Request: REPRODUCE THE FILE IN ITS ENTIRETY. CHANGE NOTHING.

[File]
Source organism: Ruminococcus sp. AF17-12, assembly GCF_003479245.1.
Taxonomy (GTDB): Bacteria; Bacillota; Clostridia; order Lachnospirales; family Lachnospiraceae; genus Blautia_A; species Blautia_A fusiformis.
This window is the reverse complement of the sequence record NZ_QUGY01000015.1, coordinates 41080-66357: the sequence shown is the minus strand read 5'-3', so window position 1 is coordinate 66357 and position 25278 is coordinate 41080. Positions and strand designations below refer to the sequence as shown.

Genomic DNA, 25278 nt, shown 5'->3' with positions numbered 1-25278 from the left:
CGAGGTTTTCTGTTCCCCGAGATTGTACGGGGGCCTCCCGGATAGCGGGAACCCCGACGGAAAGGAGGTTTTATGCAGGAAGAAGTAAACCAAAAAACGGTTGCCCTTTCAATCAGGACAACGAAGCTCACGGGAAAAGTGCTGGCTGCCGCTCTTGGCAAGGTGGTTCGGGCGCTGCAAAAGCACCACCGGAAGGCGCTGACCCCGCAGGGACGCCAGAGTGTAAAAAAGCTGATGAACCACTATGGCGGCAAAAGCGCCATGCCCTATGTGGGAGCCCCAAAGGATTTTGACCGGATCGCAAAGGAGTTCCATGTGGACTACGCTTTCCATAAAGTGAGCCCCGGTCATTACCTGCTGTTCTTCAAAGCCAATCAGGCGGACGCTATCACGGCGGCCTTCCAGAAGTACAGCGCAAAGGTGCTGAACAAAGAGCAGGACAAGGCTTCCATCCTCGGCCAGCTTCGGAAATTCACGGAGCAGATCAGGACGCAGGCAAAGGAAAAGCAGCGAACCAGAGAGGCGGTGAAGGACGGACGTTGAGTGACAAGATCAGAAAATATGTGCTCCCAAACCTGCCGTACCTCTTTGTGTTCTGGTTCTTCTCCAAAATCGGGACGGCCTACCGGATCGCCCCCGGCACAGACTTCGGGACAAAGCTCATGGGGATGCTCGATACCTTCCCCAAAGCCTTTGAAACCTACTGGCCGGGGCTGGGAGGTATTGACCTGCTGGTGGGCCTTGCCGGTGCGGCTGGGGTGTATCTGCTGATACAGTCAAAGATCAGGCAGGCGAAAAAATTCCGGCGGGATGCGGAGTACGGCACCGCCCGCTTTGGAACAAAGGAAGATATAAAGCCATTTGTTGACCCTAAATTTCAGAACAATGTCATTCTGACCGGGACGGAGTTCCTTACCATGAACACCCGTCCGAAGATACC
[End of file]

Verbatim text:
Source organism: Ruminococcus sp. AF17-12, assembly GCF_003479245.1.
Taxonomy (GTDB): Bacteria; Bacillota; Clostridia; order Lachnospirales; family Lachnospiraceae; genus Blautia_A; species Blautia_A fusiformis.
This window is the reverse complement of the sequence record NZ_QUGY01000015.1, coordinates 41080-66357: the sequence shown is the minus strand read 5'-3', so window position 1 is coordinate 66357 and position 25278 is coordinate 41080. Positions and strand designations below refer to the sequence as shown.

Genomic DNA, 25278 nt, shown 5'->3' with positions numbered 1-25278 from the left:
CGAGGTTTTCTGTTCCCCGAGATTGTACGGGGGCCTCCCGGATAGCGGGAACCCCGACGGAAAGGAGGTTTTATGCAGGAAGAAGTAAACCAAAAAACGGTTGCCCTTTCAATCAGGACAACGAAGCTCACGGGAAAAGTGCTGGCTGCCGCTCTTGGCAAGGTGGTTCGGGCGCTGCAAAAGCACCACCGGAAGGCGCTGACCCCGCAGGGACGCCAGAGTGTAAAAAAGCTGATGAACCACTATGGCGGCAAAAGCGCCATGCCCTATGTGGGAGCCCCAAAGGATTTTGACCGGATCGCAAAGGAGTTCCATGTGGACTACGCTTTCCATAAAGTGAGCCCCGGTCATTACCTGCTGTTCTTCAAAGCCAATCAGGCGGACGCTATCACGGCGGCCTTCCAGAAGTACAGCGCAAAGGTGCTGAACAAAGAGCAGGACAAGGCTTCCATCCTCGGCCAGCTTCGGAAATTCACGGAGCAGATCAGGACGCAGGCAAAGGAAAAGCAGCGAACCAGAGAGGCGGTGAAGGACGGACGTTGAGTGACAAGATCAGAAAATATGTGCTCCCAAACCTGCCGTACCTCTTTGTGTTCTGGTTCTTCTCCAAAATCGGGACGGCCTACCGGATCGCCCCCGGCACAGACTTCGGGACAAAGCTCATGGGGATGCTCGATACCTTCCCCAAAGCCTTTGAAACCTACTGGCCGGGGCTGGGAGGTATTGACCTGCTGGTGGGCCTTGCCGGTGCGGCTGGGGTGTATCTGCTGATACAGTCAAAGATCAGGCAGGCGAAAAAATTCCGGCGGGATGCGGAGTACGGCACCGCCCGCTTTGGAACAAAGGAAGATATAAAGCCATTTGTTGACCCTAAATTTCAGAACAATGTCATTCTGACCGGGACGGAGTTCCTTACCATGAACACCCGTCCGAAGATACC